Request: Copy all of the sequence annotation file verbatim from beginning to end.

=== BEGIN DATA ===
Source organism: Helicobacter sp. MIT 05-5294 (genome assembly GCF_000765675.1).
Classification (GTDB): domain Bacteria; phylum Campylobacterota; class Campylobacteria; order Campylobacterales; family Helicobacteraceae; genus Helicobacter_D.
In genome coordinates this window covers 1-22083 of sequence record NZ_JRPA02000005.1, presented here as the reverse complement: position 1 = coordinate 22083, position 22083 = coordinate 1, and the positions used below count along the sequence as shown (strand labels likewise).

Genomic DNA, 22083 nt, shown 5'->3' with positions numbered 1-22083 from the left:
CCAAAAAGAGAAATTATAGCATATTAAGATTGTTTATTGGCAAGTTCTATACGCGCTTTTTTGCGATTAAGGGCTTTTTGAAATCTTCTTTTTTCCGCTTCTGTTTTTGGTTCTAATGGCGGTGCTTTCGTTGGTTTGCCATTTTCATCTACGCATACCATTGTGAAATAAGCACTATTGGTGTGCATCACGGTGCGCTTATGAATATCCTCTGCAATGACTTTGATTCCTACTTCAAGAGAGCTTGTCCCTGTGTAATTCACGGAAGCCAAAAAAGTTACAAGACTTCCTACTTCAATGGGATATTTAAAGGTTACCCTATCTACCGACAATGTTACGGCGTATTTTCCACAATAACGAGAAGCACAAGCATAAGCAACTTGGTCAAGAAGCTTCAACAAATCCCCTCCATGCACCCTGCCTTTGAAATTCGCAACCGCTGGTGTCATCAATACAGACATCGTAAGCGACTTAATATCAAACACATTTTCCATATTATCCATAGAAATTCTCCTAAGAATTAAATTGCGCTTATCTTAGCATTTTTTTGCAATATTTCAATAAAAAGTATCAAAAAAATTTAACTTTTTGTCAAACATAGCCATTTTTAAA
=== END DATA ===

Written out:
Source organism: Helicobacter sp. MIT 05-5294 (genome assembly GCF_000765675.1).
Classification (GTDB): domain Bacteria; phylum Campylobacterota; class Campylobacteria; order Campylobacterales; family Helicobacteraceae; genus Helicobacter_D.
In genome coordinates this window covers 1-22083 of sequence record NZ_JRPA02000005.1, presented here as the reverse complement: position 1 = coordinate 22083, position 22083 = coordinate 1, and the positions used below count along the sequence as shown (strand labels likewise).

Genomic DNA, 22083 nt, shown 5'->3' with positions numbered 1-22083 from the left:
CCAAAAAGAGAAATTATAGCATATTAAGATTGTTTATTGGCAAGTTCTATACGCGCTTTTTTGCGATTAAGGGCTTTTTGAAATCTTCTTTTTTCCGCTTCTGTTTTTGGTTCTAATGGCGGTGCTTTCGTTGGTTTGCCATTTTCATCTACGCATACCATTGTGAAATAAGCACTATTGGTGTGCATCACGGTGCGCTTATGAATATCCTCTGCAATGACTTTGATTCCTACTTCAAGAGAGCTTGTCCCTGTGTAATTCACGGAAGCCAAAAAAGTTACAAGACTTCCTACTTCAATGGGATATTTAAAGGTTACCCTATCTACCGACAATGTTACGGCGTATTTTCCACAATAACGAGAAGCACAAGCATAAGCAACTTGGTCAAGAAGCTTCAACAAATCCCCTCCATGCACCCTGCCTTTGAAATTCGCAACCGCTGGTGTCATCAATACAGACATCGTAAGCGACTTAATATCAAACACATTTTCCATATTATCCATAGAAATTCTCCTAAGAATTAAATTGCGCTTATCTTAGCATTTTTTTGCAATATTTCAATAAAAAGTATCAAAAAAATTTAACTTTTTGTCAAACATAGCCATTTTTAAA